"We heard from different people who had just come from scenes of disasters and they came and reported on what they could do and what they needed. Some had just got off the plane, rushed in, and told us what had gone wrong and what could be done."

At QUNO Geneva, the physical side of their hospitality was almost as important as the diplomatic side.

"We put up 100 people travelling on Quaker or related business in our two years there. A lot of people came from organizations without much money, and Geneva was an expensive city, even then."


Philip L. Martin

Philip L. Martin was born in Newton in Makerfield, near Liverpool, England in 1917. He attended London University from 1935 to 1939. While teaching in Birmingham, he first attended a Quaker meeting at Selly Oak Meeting, which had invited non-Quaker conscientious objectors to a special meeting, to let them know they had support from Quakers.

In 1939, at a house run by the Peace Pledge Union in Birmingham, he met his wife Janet. He went to Oxford from 1941 to 1944. In July, 1944 he and Janet were married.

Philip joined Bromley Preparative Meeting in 1946, when he and Janet were living on the outskirts of London. Philip taught secondary school in Birmingham and London. Their adopted son Doug was born in 1949 and their daughter Barbara in 1950 In 1953, he came to Canada, and taught in Montreal until 1962. That year, he joined the staff of Bell High School in Ottawa, teaching Latin and French from 1962 until his retirement in 1977.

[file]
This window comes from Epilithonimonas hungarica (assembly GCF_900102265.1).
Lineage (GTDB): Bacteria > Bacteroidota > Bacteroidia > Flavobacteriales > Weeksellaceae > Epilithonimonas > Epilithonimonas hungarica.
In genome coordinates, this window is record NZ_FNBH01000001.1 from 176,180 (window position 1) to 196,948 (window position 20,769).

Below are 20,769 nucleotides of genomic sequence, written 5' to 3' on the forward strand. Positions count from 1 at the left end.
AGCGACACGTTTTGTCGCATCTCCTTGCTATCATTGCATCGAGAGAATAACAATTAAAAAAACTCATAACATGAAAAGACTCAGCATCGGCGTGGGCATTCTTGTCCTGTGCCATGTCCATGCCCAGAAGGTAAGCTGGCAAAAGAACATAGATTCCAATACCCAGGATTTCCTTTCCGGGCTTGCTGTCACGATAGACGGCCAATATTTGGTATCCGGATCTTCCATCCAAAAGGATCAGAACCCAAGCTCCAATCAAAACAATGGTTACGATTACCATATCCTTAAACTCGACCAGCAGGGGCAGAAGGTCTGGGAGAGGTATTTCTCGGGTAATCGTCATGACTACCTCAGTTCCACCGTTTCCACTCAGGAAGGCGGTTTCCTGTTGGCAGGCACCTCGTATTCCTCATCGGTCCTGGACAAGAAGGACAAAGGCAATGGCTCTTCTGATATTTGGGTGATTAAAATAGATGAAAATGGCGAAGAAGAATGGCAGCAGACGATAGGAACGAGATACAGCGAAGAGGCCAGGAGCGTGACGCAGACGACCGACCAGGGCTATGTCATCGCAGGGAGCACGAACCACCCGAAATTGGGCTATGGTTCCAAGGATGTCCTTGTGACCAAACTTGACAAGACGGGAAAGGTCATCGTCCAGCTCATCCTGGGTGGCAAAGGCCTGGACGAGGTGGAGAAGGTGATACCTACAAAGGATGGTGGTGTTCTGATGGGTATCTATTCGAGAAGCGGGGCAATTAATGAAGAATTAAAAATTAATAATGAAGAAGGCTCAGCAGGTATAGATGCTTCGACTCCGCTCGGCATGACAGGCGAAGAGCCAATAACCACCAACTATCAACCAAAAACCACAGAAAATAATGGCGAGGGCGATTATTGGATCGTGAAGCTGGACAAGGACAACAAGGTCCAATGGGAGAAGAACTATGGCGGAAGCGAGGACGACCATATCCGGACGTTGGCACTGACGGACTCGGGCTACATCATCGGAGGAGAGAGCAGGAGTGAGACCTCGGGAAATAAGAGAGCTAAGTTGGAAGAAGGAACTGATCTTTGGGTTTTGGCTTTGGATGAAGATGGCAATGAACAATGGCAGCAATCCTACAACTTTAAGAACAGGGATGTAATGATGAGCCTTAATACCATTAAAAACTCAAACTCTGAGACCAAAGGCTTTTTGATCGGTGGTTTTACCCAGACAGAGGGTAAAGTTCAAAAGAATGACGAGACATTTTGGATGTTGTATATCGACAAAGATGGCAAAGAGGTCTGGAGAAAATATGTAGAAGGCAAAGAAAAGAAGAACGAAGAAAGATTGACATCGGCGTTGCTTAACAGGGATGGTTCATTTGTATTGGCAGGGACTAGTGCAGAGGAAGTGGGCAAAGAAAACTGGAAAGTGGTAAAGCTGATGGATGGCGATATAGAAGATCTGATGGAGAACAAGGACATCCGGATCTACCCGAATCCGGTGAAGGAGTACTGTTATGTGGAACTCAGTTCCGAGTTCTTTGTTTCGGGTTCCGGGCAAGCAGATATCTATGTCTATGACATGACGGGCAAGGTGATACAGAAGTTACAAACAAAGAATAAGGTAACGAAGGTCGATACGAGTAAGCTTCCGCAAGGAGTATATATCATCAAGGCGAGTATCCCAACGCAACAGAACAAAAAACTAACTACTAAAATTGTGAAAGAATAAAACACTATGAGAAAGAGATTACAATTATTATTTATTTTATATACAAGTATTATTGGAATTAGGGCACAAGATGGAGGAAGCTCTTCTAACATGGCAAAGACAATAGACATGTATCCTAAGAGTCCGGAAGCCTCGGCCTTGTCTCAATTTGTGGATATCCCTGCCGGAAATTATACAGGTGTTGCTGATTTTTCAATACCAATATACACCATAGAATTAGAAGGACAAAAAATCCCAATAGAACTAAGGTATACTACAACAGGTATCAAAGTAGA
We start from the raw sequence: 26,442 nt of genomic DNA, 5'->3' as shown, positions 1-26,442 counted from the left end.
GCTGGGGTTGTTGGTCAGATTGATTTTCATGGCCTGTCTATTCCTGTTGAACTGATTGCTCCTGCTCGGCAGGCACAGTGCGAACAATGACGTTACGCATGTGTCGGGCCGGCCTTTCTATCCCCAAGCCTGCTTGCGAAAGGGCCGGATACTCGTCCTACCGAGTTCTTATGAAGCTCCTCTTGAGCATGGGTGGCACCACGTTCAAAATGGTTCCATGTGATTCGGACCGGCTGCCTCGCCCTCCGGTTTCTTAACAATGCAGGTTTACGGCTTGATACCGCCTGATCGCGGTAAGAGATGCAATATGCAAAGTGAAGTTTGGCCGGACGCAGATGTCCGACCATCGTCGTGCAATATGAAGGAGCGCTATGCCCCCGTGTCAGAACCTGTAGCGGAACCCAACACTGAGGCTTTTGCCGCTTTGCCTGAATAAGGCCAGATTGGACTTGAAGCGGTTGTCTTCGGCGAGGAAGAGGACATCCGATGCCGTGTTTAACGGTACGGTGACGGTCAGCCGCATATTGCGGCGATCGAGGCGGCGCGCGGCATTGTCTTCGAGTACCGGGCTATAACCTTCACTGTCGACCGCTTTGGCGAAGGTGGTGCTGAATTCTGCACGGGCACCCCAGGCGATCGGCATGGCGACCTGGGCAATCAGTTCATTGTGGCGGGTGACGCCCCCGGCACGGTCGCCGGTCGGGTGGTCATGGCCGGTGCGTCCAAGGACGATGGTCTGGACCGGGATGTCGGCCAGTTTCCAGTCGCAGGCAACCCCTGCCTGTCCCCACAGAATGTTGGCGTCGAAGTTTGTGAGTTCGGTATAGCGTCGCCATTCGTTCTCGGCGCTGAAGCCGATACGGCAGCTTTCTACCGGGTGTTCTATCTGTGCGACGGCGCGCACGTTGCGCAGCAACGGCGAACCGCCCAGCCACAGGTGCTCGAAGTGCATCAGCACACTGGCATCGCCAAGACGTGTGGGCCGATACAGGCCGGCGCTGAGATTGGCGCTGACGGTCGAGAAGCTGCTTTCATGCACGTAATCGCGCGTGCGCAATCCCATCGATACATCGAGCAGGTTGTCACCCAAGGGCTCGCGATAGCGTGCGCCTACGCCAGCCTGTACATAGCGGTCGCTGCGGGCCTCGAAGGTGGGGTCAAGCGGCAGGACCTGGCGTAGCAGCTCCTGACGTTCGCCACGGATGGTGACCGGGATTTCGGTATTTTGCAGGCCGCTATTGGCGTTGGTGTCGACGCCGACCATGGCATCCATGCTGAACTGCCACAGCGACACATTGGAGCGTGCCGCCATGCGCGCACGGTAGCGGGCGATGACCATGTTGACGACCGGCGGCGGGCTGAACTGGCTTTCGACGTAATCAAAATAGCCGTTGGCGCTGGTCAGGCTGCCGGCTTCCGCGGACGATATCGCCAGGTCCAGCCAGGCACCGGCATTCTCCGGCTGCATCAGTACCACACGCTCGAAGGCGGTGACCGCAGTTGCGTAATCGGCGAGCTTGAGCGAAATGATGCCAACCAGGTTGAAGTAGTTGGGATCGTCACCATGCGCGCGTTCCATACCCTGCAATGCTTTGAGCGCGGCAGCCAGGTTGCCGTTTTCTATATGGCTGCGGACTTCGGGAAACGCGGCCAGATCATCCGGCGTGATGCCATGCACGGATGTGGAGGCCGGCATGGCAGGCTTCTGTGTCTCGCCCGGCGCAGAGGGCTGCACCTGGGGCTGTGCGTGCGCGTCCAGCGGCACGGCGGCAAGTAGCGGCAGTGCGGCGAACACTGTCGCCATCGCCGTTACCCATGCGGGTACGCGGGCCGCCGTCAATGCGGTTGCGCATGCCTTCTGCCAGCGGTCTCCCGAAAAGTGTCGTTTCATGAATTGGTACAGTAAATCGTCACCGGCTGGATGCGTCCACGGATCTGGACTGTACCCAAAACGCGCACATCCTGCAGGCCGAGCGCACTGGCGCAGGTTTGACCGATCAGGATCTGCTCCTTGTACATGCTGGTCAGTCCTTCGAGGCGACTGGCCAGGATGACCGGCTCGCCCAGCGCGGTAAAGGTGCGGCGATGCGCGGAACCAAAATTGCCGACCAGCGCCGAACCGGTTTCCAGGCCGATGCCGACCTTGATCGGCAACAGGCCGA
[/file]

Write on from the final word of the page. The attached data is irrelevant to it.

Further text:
From 1966 to 1971, the Martins acted as wardens of Grindstone Island, a peace centre founded by the Canadian Friends Service Committee on an island in Big Rideau Lake about 100 km south of Ottawa. Their task on the island was to co-ordinate the physical facility and the programs.

"We would organize conferences for diplomats from the embassies in Ottawa, and then follow them up with dinners at restaurants in Ottawa afterward."

Philip told of a memorable visit from two members of the Royal Canadian Mounted Police, in the years when the RCMP had the mandate for security during the Cold War. Philip agreed to the interview on condition he tape it. He gave one copy to the Mounties who later returned it - erased.

"They sent two rather green young people to visit us, and we mentioned that we had a dinner party at our house, and invited two Americans and two Soviets. One of the Mounties asked, 'How on earth did they get on?'. And we said, 'Well, they’re civilized people, and they’re diplomats, so of course they were able to get on.' "

In 1977, he and Janet were asked to work in Geneva, replacing Duncan and Katharine Wood, who had wanted to retire after 25 years at the Quaker United Nations Office in Geneva, Switzerland.

During their years at Geneva, they worked on disarmament, development and human rights with Quaker staffer Sylvain Minault, and Quaker volunteers such as Miriam Levering during the Law of the Sea conferences.

The Third World countries at the UN tried hard during the 1970s to set up what they called the Common Fund. This fund would help countries dependent on single commodity exports by collecting a surplus from these countries when prices of cocoa or copper were high, and paying it back to them when the prices slumped.

"In 1978, we at Quaker House were asked to arrange a meeting one Saturday morning," Philip recalled. "The delegates knew the discussion would be off the record, and the U.S. leader began by making it clear that the delegates would be speaking as private individuals, not as delegates. About 25 delegates turned up and we supplied lunch and coffee. In the end, the negotiations failed when the Americans refused to agree. They took the market forces as sacrosanct, no matter what their social consequences."